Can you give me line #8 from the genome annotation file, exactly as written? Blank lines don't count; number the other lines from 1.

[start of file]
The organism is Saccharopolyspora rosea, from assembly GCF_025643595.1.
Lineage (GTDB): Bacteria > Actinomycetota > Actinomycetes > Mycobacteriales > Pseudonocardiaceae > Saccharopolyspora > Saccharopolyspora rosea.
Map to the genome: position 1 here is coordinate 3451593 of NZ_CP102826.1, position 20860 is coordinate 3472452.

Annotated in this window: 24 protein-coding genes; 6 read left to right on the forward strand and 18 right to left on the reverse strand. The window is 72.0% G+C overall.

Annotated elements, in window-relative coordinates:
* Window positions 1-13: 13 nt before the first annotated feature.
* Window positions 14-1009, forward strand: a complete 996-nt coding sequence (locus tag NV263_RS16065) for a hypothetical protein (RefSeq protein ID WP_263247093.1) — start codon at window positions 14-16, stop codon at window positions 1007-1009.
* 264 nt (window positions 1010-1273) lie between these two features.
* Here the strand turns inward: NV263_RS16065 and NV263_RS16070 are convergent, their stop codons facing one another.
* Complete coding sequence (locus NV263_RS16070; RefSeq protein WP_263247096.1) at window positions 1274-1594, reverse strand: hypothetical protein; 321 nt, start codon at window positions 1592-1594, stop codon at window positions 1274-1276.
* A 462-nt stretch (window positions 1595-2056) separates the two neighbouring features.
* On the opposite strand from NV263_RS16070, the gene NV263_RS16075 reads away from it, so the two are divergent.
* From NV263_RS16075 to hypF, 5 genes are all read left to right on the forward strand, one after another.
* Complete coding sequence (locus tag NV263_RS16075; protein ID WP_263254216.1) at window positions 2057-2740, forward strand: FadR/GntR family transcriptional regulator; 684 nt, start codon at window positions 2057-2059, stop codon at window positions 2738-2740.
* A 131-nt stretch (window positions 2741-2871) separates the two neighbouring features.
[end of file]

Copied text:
* 264 nt (window positions 1010-1273) lie between these two features.